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Updated 24 September, following a further Government publication At the end of a week of much speculation about the future or otherwise of the Levelling Up and Regeneration Bill (aka Not the Planning Bill), a new Planning and Infrastructure Bill was announced. The Government also confirmed that it is in discussion with nearly 40 authorities regarding the creation of new Investment Zones, which “will provide time-limited tax reliefs, and planning liberalisation to support employment, investment, and home ownership”. These announcements came within and alongside the Government’s Growth Plan 2022, which was presented by the Chancellor and published on 23 September. The Plan is built around the Government’s aim of achieving an annual average growth rate of 2.5%. As part of its mission to cut taxes, streamline the public sector, and liberate the private sector the Government plans to get the housing market moving and to cut ‘red tape’. It also plans to “accelerate the construction of vital infrastructure projects by liberalising the planning system and streamlining consultation and approval requirements”. Planning and Infrastructure Bill The Chancellor noted in his speech that the time taken for Development Consent Order decisions to be made is getting longer. The Government consider that, “Delays are partly a result of a complex patchwork of environmental and regulatory rules, some of which are retained EU law. The government wants to reform and streamline these arrangements to promote growth whilst ensuring environmental outcomes are protected”. According to the Growth Plan, the Planning and Infrastructure Bill is to provide legislation intended to accelerate priority major infrastructure projects across England, including by: “minimising the burden of environmental assessments; making consultation requirements more proportionate; reforming habitats and species regulation; and increasing flexibility to make changes to a Development Consent Order once it has been submitted”. The Plan observes that the proposed reforms build on changes already underway, including new powers to enable fast track consenting for some projects and faster post-consent changes. Indeed, new primary and secondary legislation for environmental assessments and habitats and species regulation has been long anticipated in a post-Brexit world – and the Levelling Up and Regeneration Bill (LURB) does make provision for a new environmental assessment process. If changes to environmental assessments are to be made via this newly-announced primary legislation, does this suggest that it is the Environmental Outcomes Reports proposals in the LURB that could fall away or be amended? Albeit the Environmental Outcomes Reports are proposed for the whole of the UK, whereas the Planning and Infrastructure Bill appears to be for England only. And regarding the future of the LURB, recent Written Answers by junior Department for Levelling Up, Housing and Communities ministers refer to the ongoing future of that Bill. The day before the Growth Plan was published, Lee Rowley MP said in response to a question about giving residents greater input on local developments: “The Government has brought forward a Levelling Up and Regeneration Bill which currently contains proposals to allow communities to understand proposals more easily through making planning more digital and through simplifying the plan-making process. The Bill also currently contains a placeholder clause for ‘street votes’ to give residents a direct way to make their views known on certain proposals. The Bill will continue to be considered by Parliament in the coming months ahead.” Related to the above, the proposal to make consultation requirements “more proportionate” appears to mean for infrastructure projects, rather than necessarily for all planning applications. Notwithstanding, it is a fairly big shift to a narrative of growth and progress and away from the seemingly core objective of planning reform being higher levels of community engagement, which we have been accustomed to hearing. Other announcements related to the Bill’s proposals to speed up infrastructure delivery include a non-exhaustive list of infrastructure projects that will be accelerated, with the aim of construction starting on all those projects by the end of 2023. This includes 86 road projects, sixteen local transport projects, ten rail projects, 21 energy projects and two decarbonisation funds. The Growth Plan 2022 also announced that the Government will be: “bringing onshore wind planning policy in line with other infrastructure to allow it to be deployed more easily in England”. Albeit the Government also said via a Written Answer of 23 September that the position regarding onshore wind remains unchanged for now. The Plan also proposes reforms to accelerate roads delivery, including by consenting more through the Highways Act 1980. And there is a reference to “altering the system for Judicial Reviews so that lengthy claims can be avoided”, which follows recent reviews and proposed legislation in this regard (see Simonicity). Investment Zones The Chancellor has announced that the Government is already in discussion with 38 local and mayoral combined authority areas in England to set up Investment Zones, but also indicated that these represent the “areas keen to be involved now, with more to come”. Within these zones growth and development will be accelerated by liberalising the planning process, among other measures. Investment Zones will be delivered by the government working in partnership with Upper Tier Local Authorities (UTLAs) and Mayoral Combined Authorities (MCAs). It will be each area's responsibility to promote sites and show the potential economic benefit of development in the area. There has also been further commitment to establishing Freeports and the Government will work with local partners involved in current and prospective Freeports to consider how Investment Zones can benefit them. Particularly relevant to planning are the proposals for accelerated development: “There will be designated development sites to deliver growth and housing. Where planning applications are already in flight, they will be streamlined and we will work with sites to understand what specific measures are needed to unlock growth, including disapplying legacy EU red tape where appropriate. Development sites may be co-located with, or separate to, tax sites, depending on what makes most sense for the local economy”. It is not immediately clear how one lawfully streamlines a planning application that is already “in flight”. The intention might be that this applies to identified sites, rather than currently live planning applications; the Plan also refers to “the streamlined mechanism for securing planning permission” - this may have simply been a turn of phrase, given guidance now published (see below). The Government is yet to provide detail on the scale of deregulation but noted that they will seek to work with devolved administrations and local partners to introduce Investment Zones across the UK “as quickly as possible”.  The Plan promises that the Department for Levelling Up, Housing and Communities will shortly set out more detail on the planning offer. Accordingly, on 24 September, the Government published guidance on Investment Zones in England, which sets out the in-principle policy offer from the government to all MCAs and UTLAs in England, whether they have been involved in earlier discussions or not. It says: "For developments in the early stages of planning, and to encourage new development to come forward, there will be a new faster and more streamlined consent to grant planning permission. This consent will reduce many of the burdensome requirements which has made the planning of large sites slower and more complex than it should be, to enable developers to bring forward good quality development which responds to the market. In particular, we will: remove burdensome EU requirements which create paperwork and stall development but do not necessarily protect the environment; focus developer contributions on essential infrastructure requirements; reduce lengthy consultation with statutory bodies; and relax key national and local policy requirements. Key planning policies to ensure developments are well designed, maintain national policy on the Green Belt, protect our heritage, and address flood risk, highway and other public safety matters - along with building regulations - will continue to apply. For developments which already have permission, we will work with developers and local planning authorities to ensure planning is not a barrier to the accelerated delivery of these sites.  All Investment Zones will have a mandate to boost growth; in Zones, the planning system will not stand in the way of investment and development". (Emphasis is in the Guidance). The Government has identified the 38 authorities it has started discussions with regarding an Investment Zone being designated in their area and has identified the areas it considers to be “illustrative sites that may have the potential to accelerate growth and deliver housing in the way the Investment Zone programme envisage”. MCA or UTLA-funded development corporations or dedicated delivery vehicles could be established, provided they do not slow down development. Primary legislation is required in order to enable the offer on tax and simplified regulations. A fact sheet provides a summary of how Investment Zones are intended to work was published on 23 September.   HM Treasury, Growth Plan 2022 Department for Levelling Up, Housing & Communities and HM Treasury, Investment Zones in England Guidance Lichfields Resource on the Levelling Up and Regeneration Bill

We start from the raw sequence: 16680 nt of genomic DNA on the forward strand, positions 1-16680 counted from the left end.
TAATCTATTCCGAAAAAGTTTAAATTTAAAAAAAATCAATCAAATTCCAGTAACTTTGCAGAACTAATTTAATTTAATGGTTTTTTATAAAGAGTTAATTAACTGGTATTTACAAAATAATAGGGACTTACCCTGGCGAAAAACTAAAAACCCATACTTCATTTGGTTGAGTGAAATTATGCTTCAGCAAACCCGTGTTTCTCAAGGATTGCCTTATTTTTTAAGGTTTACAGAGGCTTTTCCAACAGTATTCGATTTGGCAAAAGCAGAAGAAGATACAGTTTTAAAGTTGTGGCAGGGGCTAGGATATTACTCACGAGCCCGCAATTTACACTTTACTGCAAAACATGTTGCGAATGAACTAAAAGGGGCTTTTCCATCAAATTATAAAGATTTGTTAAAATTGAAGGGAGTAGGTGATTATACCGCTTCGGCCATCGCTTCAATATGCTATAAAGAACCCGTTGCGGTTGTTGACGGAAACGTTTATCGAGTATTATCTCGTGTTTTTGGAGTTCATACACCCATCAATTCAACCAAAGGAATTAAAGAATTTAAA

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Auctioning the High Street?